Celebs Line Up to Look Outrageous
Thierry Mugler’s extravagant fashion show Thursday night to benefit AIDS Project Los Angeles proved that he deserves his title as the P.T. Barnum of the fashion world.
The Paris-based designer sent models, movie stars, socialites and porn stars down the runway wearing his sci-fi Hells Angels jackets, outlaw cowboy costumes, velvet swimsuits, plexiglass bustiers and enough stretchy vinyl to clothe an army of Cat Women.
Indeed, with few exceptions Mugler showed one-of-a-kind runway spoofs for both sexes--designs never meant for mass production.
It was as if “Circus of the Stars” had collided with “Paris Is Burning” at the Century Plaza.
Socialite Ivana Trump, actress Sharon Stone, who stars in “Basic Instinct,” transvestite performer Lypsinka and comedian Sandra Bernhard got the biggest cheers as they walked the runway. Other crowd-pleasers included actresses Linda Hamilton, Daryl Hannah and Julie Newmar, the original Cat Woman from the “Batman” TV series.
Singer Lady Miss Kier and Rodney A. Grant, who portrayed Wind in His Hair in “Dances With Wolves,” also appeared.
It could have been tense when Brigitte Nielsen, the ex-Mrs. Stallone, on crutches (torn ligaments) painted to match her satin evening gown, and Jennifer Flavin, Stallone’s current steady, took turns on the catwalk. But they seemed to keep their distance.
Trump, in town for her book-signing tour, slumped with fatigue in the makeup room, but she was easily the most enthusiastic model on the runway.
Celebrities are eager to model for Mugler, said Dianne Brill, the New York author of “Boobs, Boys, and High Heels.” “He loves and respects women and he brings out their powerful, sexy side.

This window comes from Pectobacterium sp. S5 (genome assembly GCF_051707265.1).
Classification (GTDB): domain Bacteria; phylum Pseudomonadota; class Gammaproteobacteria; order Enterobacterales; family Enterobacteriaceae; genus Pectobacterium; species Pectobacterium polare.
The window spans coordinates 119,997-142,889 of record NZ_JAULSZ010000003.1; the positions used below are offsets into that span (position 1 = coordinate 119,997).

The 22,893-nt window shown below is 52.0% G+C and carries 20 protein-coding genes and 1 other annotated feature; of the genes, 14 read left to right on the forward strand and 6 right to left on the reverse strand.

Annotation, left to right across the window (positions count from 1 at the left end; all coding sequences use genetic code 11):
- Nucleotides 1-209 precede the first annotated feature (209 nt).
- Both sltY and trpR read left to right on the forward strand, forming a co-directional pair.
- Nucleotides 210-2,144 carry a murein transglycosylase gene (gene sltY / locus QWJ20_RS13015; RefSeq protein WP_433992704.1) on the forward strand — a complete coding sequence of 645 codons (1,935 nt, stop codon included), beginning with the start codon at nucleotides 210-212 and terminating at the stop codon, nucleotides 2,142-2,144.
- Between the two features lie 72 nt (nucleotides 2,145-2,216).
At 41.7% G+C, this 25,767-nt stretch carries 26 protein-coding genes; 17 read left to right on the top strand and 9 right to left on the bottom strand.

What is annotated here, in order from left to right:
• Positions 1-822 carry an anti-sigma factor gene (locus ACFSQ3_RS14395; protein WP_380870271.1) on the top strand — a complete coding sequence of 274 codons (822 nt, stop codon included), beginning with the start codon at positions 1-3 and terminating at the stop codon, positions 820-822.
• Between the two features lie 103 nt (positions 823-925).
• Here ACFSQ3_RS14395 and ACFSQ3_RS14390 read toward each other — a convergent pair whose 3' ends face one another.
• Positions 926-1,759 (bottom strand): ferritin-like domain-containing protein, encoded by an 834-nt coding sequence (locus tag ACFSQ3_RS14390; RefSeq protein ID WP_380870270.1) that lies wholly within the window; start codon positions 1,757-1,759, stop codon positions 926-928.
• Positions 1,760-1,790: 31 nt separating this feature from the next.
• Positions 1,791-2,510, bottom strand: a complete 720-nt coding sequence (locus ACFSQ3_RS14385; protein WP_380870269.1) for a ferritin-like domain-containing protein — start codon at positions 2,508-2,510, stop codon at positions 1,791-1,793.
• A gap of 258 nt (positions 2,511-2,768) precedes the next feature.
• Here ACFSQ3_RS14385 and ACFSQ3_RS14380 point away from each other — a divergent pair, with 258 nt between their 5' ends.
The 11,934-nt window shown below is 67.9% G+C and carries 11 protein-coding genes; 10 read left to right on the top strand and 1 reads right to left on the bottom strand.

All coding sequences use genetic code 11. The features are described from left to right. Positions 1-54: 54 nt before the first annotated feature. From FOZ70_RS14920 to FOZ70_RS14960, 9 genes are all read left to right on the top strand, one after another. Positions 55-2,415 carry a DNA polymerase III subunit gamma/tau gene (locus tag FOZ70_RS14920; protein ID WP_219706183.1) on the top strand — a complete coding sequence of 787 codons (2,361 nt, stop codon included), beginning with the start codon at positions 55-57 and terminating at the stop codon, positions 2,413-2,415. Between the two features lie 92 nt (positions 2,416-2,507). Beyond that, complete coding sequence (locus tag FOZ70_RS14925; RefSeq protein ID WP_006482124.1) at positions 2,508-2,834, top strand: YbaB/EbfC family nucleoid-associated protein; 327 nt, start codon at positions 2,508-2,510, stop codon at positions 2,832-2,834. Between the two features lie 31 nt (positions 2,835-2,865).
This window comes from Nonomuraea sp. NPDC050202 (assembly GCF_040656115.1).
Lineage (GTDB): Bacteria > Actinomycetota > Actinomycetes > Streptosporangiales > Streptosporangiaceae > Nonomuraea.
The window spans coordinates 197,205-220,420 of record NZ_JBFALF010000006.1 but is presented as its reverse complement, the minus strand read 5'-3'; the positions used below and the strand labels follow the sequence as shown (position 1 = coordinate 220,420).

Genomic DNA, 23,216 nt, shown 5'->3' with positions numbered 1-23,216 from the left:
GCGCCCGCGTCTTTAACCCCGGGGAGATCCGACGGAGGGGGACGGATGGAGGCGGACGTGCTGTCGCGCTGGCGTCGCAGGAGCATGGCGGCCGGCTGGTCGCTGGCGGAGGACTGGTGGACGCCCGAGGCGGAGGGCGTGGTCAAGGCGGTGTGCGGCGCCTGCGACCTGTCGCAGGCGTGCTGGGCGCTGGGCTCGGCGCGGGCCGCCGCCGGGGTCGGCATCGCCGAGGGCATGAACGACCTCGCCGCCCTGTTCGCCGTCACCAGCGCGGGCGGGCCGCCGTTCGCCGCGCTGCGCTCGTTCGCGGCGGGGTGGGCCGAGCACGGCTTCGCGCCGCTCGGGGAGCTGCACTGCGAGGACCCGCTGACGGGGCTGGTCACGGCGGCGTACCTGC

“This is a salute to babedom,” added Brill, a regular in Mugler shows who wore a Mae West dress and a “Gumby/goddess” hairdo this time around.
“It’s the ultimate Barbie doll fantasy dress-up. Thierry looks at you and fantasizes about what you should wear and then designs a dress for you.”
Newmar marveled at Mugler’s stretch materials, including the black vinyl catsuit she wore for the show.
“I always wore costumes in which you couldn’t drink water,” she joked. “We didn’t have materials like this in the ‘60s. These fabrics are much thinner.”
On a more serious note, Mugler explained the motive behind all the madness.
“The show is an homage to the people who couldn’t realize their dreams because they died too young.” The sold-out event netted more than $500,000 but was not without its glitches.
A muddled ticket system almost prevented actress Jane Seymour, one of the speakers, and Riccardo Mazzucchelli, Trump’s date, from being promptly seated. Plus, the show started 90 minutes late and ran nearly that long--much too long for Hollywood’s early-to-bed types.
Among those in the crowd were Barry Diller, Advocate editor Richard Rouilard, Oscar-winning “Bugsy” costume designer Albert Wolsky, Jackie Collins, retailer Carolyn Mahboubi and Johnny Depp.
After the show and dinner, many moved on to the Atlas Bar & Grill for a party sponsored by Manipulator, a German magazine, and amused Metro Rail workers were treated to an instant replay of the fashion show as models walked by.